A new women's maternity shelter

After much hard work, a new women’s shelter has opened at one of our nearby rural clinics.

The mortality rate of mothers in childbirth within the local community, is shockingly high. This is due to so many reasons:

  • A serious lack of maternity and post-natal care in the area,
  • The long distance to our nearest hospital, high transport costs and lack of ambulances,
  • Many women choose to have their babies in their villages for religious reasons,
  • Mothers can be as young as 12.

At the local Idube Clinic, there was previously nowhere for new mothers to stay once they had delivered their babies, so they would often go to the clinic (depending on transport being available), give birth and walk or get a lift home once they had ‘rested’ for a short while.

Imire received generous funding from so many compassionate and understanding donors from around the world, allowing a maternity shelter at the clinic to be built. Mothers are now able to arrive up to a week before their due date, and have a safe, comfortable shelter when their baby is delivered. The room is fully kitted out with beds, blankets, medical equipment, washing facilities, cooking equipment and a kitchen area. Many women arrive without even a blanket for their new baby. The ladies can then stay in the ward for a few days after they give birth, to recover and get medical and post-natal advice, before going home.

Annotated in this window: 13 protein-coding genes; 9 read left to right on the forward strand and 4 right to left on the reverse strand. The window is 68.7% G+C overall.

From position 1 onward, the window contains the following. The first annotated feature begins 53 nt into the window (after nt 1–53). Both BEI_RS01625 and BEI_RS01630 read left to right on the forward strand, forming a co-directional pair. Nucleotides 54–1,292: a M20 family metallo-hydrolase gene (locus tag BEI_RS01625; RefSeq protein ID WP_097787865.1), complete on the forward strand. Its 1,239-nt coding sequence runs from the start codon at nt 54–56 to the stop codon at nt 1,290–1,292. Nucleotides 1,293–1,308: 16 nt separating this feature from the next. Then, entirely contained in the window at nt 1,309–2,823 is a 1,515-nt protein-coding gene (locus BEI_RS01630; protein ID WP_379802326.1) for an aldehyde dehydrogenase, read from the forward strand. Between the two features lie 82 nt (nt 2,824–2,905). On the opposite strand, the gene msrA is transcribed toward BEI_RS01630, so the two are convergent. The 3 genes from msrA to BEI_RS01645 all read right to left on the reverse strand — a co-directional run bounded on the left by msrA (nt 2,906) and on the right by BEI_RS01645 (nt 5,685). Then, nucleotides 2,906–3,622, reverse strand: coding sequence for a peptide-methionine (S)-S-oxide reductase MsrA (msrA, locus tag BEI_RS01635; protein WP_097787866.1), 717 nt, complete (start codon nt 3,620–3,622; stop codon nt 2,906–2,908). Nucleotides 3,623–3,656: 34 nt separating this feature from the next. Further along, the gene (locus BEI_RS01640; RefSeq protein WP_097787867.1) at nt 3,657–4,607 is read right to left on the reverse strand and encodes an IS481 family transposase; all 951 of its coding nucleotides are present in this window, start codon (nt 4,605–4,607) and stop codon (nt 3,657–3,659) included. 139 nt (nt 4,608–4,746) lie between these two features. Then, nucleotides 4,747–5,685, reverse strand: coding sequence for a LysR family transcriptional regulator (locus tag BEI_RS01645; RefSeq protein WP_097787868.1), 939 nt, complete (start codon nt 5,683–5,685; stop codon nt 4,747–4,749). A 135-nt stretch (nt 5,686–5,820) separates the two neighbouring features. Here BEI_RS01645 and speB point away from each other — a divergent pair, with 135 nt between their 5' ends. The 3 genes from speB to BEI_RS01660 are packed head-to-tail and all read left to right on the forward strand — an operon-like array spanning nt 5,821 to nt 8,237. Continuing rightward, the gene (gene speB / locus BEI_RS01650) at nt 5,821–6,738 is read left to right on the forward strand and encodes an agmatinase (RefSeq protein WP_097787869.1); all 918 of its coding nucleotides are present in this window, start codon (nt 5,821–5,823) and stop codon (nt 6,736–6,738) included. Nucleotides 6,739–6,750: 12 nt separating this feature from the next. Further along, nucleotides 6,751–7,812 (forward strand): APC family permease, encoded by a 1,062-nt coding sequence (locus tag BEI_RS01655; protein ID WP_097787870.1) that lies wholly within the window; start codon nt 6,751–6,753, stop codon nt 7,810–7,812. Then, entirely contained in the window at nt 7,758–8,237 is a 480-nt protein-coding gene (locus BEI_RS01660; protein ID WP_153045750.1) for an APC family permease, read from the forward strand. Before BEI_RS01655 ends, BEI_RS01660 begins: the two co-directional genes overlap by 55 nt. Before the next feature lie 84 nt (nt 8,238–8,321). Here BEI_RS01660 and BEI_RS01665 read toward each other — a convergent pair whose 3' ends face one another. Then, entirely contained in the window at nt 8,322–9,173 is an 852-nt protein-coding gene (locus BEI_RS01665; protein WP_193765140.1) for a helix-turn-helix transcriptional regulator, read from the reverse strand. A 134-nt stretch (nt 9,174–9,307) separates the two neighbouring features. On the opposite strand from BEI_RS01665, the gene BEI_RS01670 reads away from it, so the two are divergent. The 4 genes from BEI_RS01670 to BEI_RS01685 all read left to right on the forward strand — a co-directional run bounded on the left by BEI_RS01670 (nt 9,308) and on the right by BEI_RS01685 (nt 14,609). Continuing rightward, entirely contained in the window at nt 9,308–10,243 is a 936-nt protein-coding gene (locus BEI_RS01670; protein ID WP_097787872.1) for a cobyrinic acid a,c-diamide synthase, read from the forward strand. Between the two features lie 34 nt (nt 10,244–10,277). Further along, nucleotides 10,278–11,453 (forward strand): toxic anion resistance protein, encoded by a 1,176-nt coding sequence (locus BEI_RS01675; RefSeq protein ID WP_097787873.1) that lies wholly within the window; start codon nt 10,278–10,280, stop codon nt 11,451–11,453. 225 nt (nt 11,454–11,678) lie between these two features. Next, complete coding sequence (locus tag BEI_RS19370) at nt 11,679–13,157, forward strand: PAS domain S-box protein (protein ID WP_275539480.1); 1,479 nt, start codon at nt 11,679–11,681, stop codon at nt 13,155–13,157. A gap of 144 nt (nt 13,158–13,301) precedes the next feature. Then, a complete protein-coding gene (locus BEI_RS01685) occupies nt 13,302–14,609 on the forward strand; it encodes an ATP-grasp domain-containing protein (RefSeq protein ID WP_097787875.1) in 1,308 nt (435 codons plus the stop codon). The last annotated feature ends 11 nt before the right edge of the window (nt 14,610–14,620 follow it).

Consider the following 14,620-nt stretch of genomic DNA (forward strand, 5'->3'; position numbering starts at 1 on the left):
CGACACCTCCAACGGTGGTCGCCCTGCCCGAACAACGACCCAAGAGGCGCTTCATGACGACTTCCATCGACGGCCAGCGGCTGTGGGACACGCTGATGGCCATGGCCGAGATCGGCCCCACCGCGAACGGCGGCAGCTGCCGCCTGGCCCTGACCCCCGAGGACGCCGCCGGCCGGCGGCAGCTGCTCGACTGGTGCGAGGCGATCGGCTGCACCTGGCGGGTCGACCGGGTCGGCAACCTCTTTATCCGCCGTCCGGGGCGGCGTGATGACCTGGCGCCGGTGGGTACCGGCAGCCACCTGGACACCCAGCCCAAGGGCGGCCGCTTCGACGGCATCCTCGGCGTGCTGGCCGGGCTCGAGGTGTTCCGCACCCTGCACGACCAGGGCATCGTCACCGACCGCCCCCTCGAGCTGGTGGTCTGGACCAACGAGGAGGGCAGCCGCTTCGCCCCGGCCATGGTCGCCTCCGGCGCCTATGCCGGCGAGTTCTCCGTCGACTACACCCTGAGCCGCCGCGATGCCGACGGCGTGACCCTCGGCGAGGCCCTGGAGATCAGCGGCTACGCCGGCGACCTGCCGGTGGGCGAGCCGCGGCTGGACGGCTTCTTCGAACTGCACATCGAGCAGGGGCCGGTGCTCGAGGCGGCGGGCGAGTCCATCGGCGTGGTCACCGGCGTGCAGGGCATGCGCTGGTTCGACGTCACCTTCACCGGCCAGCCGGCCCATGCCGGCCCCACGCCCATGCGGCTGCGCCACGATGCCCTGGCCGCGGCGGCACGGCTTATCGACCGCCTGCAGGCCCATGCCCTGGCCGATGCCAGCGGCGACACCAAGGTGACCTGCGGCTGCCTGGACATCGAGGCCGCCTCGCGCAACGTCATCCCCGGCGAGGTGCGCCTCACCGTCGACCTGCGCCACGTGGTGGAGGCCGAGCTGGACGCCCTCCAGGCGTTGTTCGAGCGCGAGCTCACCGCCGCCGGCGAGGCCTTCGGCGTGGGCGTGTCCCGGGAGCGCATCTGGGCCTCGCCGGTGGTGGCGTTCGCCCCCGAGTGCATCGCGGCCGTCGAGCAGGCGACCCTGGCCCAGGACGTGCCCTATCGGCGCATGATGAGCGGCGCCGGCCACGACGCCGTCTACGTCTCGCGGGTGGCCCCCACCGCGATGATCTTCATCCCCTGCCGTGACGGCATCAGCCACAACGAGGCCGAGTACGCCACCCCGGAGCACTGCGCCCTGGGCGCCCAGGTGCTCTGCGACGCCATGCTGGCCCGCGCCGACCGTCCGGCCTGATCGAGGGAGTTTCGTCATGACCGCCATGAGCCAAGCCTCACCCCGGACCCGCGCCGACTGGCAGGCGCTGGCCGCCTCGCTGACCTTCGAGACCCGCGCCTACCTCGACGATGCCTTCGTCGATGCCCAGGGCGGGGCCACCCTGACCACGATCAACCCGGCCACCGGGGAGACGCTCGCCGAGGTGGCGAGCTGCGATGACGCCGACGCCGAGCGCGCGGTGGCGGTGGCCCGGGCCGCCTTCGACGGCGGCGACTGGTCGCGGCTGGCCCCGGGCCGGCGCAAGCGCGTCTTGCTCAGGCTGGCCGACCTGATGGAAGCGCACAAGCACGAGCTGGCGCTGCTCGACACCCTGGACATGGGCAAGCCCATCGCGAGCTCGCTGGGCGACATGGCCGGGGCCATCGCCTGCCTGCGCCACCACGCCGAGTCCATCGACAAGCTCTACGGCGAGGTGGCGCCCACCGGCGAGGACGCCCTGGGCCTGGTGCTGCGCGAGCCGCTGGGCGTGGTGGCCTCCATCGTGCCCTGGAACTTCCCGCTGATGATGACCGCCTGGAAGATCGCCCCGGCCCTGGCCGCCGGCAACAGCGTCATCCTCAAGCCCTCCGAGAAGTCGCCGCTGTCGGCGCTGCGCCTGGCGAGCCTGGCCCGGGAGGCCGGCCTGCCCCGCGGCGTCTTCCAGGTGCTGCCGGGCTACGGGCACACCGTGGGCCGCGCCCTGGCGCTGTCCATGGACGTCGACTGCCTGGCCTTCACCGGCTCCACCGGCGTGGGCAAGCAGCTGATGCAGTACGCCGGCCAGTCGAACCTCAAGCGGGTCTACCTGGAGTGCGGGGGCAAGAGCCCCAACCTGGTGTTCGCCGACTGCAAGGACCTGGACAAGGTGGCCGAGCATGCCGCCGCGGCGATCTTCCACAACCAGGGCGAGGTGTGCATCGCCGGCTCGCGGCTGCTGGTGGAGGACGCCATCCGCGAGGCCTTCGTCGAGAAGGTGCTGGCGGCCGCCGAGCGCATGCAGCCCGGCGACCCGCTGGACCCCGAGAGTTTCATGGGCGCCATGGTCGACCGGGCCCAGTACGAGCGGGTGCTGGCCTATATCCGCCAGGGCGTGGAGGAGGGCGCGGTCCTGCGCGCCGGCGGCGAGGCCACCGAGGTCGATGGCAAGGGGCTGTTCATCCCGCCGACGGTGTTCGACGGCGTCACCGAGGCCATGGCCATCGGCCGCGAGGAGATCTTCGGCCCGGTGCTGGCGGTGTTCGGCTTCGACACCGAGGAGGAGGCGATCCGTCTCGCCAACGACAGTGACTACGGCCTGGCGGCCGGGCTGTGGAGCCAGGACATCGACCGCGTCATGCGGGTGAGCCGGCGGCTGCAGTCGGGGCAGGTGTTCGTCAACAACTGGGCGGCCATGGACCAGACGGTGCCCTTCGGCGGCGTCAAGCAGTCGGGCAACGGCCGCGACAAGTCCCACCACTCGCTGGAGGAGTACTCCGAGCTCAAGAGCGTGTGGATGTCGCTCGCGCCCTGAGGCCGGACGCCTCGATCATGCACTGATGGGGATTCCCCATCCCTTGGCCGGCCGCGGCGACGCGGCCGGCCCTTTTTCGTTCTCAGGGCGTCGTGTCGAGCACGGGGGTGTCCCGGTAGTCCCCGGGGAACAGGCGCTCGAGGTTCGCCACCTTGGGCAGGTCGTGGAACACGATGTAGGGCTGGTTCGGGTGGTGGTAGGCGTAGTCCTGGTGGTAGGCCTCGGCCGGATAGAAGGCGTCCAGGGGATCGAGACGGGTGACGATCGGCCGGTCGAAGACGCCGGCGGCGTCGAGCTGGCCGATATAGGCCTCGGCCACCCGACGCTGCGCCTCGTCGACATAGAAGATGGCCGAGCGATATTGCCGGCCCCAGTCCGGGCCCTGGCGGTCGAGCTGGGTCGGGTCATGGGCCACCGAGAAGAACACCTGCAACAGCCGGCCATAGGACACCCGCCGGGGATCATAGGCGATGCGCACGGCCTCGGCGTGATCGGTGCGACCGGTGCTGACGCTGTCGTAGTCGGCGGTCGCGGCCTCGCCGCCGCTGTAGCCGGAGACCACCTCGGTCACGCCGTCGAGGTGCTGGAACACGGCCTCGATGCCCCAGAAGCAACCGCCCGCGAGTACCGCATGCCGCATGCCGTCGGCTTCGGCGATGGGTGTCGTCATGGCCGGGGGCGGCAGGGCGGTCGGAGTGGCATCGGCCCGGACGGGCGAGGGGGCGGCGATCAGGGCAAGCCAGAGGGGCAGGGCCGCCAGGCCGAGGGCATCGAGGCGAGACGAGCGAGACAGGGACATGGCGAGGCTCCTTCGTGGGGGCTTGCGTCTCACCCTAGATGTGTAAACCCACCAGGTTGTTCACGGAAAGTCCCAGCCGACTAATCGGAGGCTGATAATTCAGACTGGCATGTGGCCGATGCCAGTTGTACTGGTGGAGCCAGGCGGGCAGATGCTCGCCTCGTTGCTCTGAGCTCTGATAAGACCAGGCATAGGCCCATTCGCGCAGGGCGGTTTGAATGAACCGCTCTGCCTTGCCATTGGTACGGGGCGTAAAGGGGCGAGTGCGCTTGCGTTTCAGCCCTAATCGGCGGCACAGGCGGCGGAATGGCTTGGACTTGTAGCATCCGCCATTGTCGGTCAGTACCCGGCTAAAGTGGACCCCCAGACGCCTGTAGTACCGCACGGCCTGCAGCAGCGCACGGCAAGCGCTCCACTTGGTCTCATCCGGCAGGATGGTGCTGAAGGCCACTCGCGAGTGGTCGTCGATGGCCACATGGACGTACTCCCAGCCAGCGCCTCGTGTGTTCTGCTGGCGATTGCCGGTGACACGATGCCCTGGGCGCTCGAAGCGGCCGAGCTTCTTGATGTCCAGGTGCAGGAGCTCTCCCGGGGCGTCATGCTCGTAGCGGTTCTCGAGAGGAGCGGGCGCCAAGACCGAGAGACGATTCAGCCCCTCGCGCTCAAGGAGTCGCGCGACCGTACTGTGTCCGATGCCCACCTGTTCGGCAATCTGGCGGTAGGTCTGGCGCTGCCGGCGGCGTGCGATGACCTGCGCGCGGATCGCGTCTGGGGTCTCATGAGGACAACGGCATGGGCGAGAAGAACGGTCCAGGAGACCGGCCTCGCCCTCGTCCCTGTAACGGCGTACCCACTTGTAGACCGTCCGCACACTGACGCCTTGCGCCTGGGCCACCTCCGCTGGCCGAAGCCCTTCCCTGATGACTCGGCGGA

New nurses accommodation

The nurses at the clinic live around 2km away, so the clinic was only ever open from 8am - 5pm, with no provision for night time or emergency care. Women in labour out of hours would have to try and get to Wedza Clinic, which for some is a 50km journey. Funds were raised to build a 3-bedroom house at the clinic, so there is now a 24 hour service to the community - something which is vital to reduce maternal and infant mortality rates.

We would very much like to thank our donors, who have seen the need for such an important and crucial service to a rural community. You have shown true compassion, understanding and heart to the lives of the rural people, who aren’t in a position to help themselves. This service is so deeply appreciated by everyone. Thank you to you all, we are so hugely and humbly grateful.

We would like to especially thank:

  • Lena Gullberg, who was instrumental in furnishing and supporting the Mother’s Shelter;
  • Betsy Blankenbaker, Elan McAllister, Tom and Lindsay Mckinnon and all the Quoya ladies;
  • David Thompson, who supported the finishing and electrifying of the nurses house and clinic;
  • Debbie Harter, who donated in memory of her beloved sister, Kat Reffold.

The clinic is always in desperate need of newborn baby clothes, nappies, blankets and maternity sanitary wear.

Please get in touch if you would like further details of how you can contribute to the project.